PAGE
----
The IRS Sent $1.4 Billion in Relief Funds to Dead People
Great work, everyone.
It would be an understatement to say that America has botched its response to the COVID-19 pandemic. And while most of those failures can be directly attributed to Trump and his administration, we’ve seen mistakes at every level of the federal government (as well as state and local.)
Now, the U.S. Government Accountability Office (GAO), an independent investigative agency that answers to Congress, has published a comprehensive report on disbursements of the $3 trillion in coronavirus relief. The GAO report discovered that nearly $1.4 billion in relief went to people who are deceased.
That’s right, the Internal Revenue Service (IRS) sent $1.4 billion to dead people via 1.1 million checks and direct deposits that were part of congress’s CARES Act. This comes out of a total of nearly $270 billion in relief payments the IRS has mailed out thus far. Granted, that works out to roughly a .5% error. But that’s still $1.4 billion that could have gone to people who truly need it.
The problem occurred due to the IRS’s mad rush to send out payments. The IRS skipped over traditional protocols, and failed to use death records from the Social Security Administration. The GAO report also blames inadequate communication and cooperation with the Treasury Department, which oversaw the relief aid.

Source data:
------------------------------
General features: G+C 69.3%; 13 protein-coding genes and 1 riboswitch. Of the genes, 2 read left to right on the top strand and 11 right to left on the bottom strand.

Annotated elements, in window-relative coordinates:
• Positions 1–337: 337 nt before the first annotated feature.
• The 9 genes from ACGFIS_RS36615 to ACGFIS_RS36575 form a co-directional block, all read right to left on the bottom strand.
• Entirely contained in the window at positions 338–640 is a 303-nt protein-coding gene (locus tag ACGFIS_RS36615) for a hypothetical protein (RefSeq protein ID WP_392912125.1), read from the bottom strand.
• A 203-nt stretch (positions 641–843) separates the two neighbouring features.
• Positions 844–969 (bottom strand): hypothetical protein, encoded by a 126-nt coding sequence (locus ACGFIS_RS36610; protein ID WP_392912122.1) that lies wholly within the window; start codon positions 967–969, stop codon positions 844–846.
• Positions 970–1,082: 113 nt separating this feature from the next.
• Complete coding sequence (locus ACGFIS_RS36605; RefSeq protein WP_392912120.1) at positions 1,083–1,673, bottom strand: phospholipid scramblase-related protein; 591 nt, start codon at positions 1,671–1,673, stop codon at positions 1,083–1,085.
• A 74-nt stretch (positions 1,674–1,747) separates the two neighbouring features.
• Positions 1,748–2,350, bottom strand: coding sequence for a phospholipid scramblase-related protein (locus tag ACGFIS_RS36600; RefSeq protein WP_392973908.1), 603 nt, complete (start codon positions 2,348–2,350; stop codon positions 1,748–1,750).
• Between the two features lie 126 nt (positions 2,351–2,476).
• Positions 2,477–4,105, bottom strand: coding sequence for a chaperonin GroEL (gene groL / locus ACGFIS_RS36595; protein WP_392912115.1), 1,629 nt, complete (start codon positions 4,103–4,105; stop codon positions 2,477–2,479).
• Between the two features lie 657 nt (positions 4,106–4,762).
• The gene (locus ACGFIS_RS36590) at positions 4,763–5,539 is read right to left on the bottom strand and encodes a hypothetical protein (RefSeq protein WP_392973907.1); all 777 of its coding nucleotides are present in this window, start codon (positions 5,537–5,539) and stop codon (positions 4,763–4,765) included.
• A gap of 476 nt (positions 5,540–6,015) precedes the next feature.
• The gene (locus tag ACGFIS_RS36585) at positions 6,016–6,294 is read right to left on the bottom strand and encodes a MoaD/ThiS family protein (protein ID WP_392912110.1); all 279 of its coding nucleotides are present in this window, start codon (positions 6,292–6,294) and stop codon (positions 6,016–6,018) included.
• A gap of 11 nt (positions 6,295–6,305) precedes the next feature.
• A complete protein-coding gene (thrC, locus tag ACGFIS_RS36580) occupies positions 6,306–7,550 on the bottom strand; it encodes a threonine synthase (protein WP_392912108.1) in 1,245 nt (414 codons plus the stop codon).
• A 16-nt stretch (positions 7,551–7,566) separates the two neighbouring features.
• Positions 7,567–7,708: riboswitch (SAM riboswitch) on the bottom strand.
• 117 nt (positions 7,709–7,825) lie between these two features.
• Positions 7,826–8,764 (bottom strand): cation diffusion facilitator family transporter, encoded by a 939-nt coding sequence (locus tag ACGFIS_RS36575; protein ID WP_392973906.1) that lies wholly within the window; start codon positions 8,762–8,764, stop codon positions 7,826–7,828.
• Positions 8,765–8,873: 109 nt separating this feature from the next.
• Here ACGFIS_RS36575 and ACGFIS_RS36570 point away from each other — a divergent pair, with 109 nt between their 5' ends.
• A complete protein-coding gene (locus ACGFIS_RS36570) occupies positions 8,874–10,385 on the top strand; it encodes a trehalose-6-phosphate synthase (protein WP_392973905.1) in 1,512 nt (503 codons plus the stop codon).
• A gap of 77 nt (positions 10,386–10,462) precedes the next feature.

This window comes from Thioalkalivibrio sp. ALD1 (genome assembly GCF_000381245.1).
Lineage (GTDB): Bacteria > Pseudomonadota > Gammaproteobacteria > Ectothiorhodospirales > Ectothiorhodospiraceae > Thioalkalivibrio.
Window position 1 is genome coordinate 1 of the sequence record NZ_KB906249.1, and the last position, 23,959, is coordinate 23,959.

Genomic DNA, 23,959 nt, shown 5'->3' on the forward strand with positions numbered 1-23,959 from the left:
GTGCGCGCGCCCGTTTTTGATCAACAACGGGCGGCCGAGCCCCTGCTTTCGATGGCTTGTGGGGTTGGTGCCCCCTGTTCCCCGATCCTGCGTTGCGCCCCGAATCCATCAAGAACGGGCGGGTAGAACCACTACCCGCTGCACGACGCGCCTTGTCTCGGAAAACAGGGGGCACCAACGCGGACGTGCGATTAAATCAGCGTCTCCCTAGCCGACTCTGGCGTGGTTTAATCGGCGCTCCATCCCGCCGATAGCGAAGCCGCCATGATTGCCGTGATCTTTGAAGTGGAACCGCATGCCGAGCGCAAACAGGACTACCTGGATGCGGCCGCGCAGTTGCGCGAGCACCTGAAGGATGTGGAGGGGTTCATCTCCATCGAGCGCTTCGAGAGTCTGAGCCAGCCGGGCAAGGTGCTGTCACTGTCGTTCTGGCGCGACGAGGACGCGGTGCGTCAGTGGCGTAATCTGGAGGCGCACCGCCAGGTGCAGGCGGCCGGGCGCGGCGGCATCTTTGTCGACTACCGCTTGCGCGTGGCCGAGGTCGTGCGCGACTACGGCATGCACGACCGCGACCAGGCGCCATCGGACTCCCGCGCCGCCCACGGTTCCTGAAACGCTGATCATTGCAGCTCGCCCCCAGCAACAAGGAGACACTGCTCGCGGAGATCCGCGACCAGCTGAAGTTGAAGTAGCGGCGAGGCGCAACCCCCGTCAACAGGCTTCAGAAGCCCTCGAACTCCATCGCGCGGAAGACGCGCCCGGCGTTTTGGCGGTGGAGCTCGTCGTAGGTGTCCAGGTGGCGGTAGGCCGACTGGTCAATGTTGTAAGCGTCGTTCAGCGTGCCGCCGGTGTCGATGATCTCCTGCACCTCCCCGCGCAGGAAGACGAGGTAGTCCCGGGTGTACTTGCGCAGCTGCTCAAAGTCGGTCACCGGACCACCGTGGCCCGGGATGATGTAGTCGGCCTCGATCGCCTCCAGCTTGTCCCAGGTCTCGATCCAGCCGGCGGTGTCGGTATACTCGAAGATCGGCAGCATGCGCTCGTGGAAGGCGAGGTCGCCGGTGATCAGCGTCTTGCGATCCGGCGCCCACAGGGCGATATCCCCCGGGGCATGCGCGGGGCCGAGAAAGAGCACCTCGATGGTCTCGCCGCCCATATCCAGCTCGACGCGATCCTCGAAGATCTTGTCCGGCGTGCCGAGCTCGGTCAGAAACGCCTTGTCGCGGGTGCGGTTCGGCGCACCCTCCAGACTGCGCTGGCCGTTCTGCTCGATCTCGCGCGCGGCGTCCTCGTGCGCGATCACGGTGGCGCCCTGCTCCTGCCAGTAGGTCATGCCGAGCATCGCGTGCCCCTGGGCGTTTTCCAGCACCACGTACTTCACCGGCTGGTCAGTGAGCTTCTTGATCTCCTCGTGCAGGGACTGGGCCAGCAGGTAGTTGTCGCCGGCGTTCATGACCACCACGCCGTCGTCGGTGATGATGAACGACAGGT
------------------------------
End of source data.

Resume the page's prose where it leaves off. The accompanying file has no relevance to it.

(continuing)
In response, a bipartisan group of lawmakers penned a letter to Treasury Sec. Steven Mnuchin, the IRS, and the SSA to demand accountability. The wrote, “While it is essential that our constituents receive stimulus payments quickly, these improper payments to deceased individuals represent significant government waste and a burden to constituents who mistakenly accept the payments.”
In response, the IRS has urged people who incorrectly received checks to refund them, but have no other plans on how to recoup the money. Oversight continues to be an issue with regard to the relief money. A Congressional Oversight Commission created by the CARES Act in March still doesn’t have a chairperson, who is supposed to be appointed by Nancy Pelosi and Mitch McConnell. It will not surprise you to know that months later, those two cannot agree on a chair.
Mnuchin has also come under fire after he refused to disclose which companies received loans from the Paycheck Protection Program, which offered $500 billion to bail out struggling businesses.
Senate Minority Leader Chuck Schumer said, “The administration’s resistance to transparency is outrageous and only serves to raise further suspicions about how the funds are being distributed and who is actually benefiting.” Mnuchin later walked back his refusal and promised that there would be adequate oversight.
I will be having discussions with the Senate @SmallBizCmte and others on a bipartisan basis to strike the appropriate balance for proper oversight of #ppploans and appropriate protection of small business information. @SBAgov
— Steven Mnuchin (@stevenmnuchin1) June 15, 2020
Seems only fair that the American people should find out where these funds are going, considering they are our tax dollars. The incompetence continues to be staggering.
(via Washington Post, image: 20th Century Fox)
Want more stories like this? Become a subscriber and support the site!
—The Mary Sue has a strict comment policy that forbids, but is not limited to, personal insults toward anyone, hate speech, and trolling.—
Have a tip we should know? [email protected]